An extra 10,000 nurses would be trained by a Labour government to reduce the need to hire so many from overseas, Ed Miliband has announced.
The Labour leader said the move would cut the spiralling bill to the NHS for agency nurses being used to plug the gaps in hospitals. Labour denied it was trying to send a signal to working class voters tempted by Ukip that it would take a tough stance on immigration.
The pledge came as Labour unveiled its 10-year plan for the NHS. But the party’s decision to put health at the heart of its general election campaign came under fire from Alan Milburn, the Blairite former Health Secretary. He warned that Mr Miliband’s campaign was a “pale imitation” of Neil Kinnock’s 1992 election effort and could have the “same outcome” – defeat.
Mr Milburn said Labour was sticking too closely to its “comfort zone” and looked unprepared to address the “difficult choices” it would face in power. He told BBC Radio 4’s The World at One: “It would be a fatal mistake, in my view, for Labour to go into this election looking as though it is the party that would better resource the NHS but not necessarily put its foot to the floor when it comes to reforming.”
Labour denied the criticism, insisting that its NHS plan included reforms that would save money.
The increasing strain on NHS resources
Mr Miliband vowed to tackle a “growing staffing crisis” he blamed on the Coalition for cutting the number of nurses trained by 8,000 since 2011. He said there were 6,228 nursing registrations from abroad in the 2013-14 financial year, a 45 per cent rise on the previous year, while 4,379 nurses left the UK to work overseas. There were 54,000 applicants each year for 20,000 training places. At the same time, spending on agency nurses had risen from £855m to £1.4bn since 2010.
Labour would train an extra 2,000 nurses a year for five years at a cost of £160m annually, raising the number trained to 21,000 a year. The money would come from its £2.5bn “time to care” fund raised partly by a mansion tax on homes worth more than £2m.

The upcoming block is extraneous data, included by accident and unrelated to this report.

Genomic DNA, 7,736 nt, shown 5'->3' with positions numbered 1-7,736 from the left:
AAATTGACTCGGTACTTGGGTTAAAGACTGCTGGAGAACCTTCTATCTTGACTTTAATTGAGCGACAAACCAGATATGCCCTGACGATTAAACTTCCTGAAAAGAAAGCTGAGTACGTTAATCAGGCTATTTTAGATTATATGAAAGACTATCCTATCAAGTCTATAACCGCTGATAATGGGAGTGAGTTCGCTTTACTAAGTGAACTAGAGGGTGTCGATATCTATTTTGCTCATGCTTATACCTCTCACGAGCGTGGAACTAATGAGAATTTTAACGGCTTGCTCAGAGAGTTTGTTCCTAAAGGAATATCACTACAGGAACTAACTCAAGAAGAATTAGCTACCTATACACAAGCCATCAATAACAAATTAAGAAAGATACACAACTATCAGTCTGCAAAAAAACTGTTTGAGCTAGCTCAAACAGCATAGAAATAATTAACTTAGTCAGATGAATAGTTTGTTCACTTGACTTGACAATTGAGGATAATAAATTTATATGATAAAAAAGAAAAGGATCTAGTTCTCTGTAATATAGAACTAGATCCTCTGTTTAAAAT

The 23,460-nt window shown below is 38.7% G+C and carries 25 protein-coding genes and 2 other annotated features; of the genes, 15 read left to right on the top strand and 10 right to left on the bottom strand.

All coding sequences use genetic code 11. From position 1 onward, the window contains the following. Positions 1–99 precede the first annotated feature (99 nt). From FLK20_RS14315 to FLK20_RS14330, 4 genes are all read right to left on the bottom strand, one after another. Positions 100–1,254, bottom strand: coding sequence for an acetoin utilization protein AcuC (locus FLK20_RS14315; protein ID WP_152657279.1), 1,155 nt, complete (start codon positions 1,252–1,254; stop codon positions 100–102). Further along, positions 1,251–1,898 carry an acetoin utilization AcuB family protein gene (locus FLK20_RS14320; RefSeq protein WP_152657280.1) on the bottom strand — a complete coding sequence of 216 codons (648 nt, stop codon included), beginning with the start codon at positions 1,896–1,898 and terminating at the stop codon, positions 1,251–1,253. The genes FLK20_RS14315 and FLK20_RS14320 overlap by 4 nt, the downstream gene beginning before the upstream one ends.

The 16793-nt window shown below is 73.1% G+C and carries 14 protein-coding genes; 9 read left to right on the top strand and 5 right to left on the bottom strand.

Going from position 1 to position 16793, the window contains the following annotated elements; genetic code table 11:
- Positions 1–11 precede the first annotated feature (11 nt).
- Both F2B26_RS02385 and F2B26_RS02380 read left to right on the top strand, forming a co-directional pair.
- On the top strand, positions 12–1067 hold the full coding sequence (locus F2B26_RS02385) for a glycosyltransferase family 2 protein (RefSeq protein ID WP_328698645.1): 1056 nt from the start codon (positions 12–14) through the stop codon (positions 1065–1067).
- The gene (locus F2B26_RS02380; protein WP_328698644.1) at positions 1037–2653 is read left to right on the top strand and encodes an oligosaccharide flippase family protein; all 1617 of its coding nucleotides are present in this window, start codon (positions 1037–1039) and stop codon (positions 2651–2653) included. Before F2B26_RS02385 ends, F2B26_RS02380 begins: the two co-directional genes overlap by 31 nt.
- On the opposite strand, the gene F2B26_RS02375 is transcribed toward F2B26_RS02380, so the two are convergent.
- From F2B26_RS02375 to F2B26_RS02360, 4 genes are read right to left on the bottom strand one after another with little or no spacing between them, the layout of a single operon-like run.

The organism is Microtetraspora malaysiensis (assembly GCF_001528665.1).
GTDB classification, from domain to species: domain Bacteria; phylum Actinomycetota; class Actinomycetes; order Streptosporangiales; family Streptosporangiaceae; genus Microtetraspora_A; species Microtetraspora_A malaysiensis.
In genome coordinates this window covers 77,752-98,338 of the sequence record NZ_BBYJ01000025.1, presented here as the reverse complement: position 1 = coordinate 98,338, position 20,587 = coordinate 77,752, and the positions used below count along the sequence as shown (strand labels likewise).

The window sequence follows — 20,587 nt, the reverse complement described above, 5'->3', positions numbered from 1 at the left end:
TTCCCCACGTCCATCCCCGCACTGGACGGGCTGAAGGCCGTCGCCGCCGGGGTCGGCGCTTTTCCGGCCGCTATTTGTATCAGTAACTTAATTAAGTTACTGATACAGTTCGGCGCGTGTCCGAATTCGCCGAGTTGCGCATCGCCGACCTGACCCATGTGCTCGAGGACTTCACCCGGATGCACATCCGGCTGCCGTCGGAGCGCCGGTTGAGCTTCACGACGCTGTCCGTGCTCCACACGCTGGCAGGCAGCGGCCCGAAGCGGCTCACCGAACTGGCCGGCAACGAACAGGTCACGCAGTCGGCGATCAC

Mr Miliband said: “People coming to work in the NHS from other countries make a hugely important contribution and our health service would not cope without them. But Britain cannot afford to waste the talents of thousands of people in this country who would become nurses if the training places were available. And our health service cannot afford to pay high costs for hiring agency staff because of the chronic staff shortages created by this government.”
The Labour leader added: “Under David Cameron, there have been 8,000 fewer nurses trained and hospitals have been left scrambling to repair the damage - paying hundreds of millions of pounds in agency fees.”
A Conservative spokesman said: “Ed Miliband thinks he can spend the same money twice over. Earlier today he said he would use this revenue to cut the deficit, but now he’s saying he would use it for the NHS. Unfunded spending commitments like these would bring back economic chaos to Britain, putting our NHS at risk. Greece was forced to cut its health budget by 14 per cent, because – like Ed Miliband – it forgot about the deficit. That’s why he is simply not up to the job.”Reuse content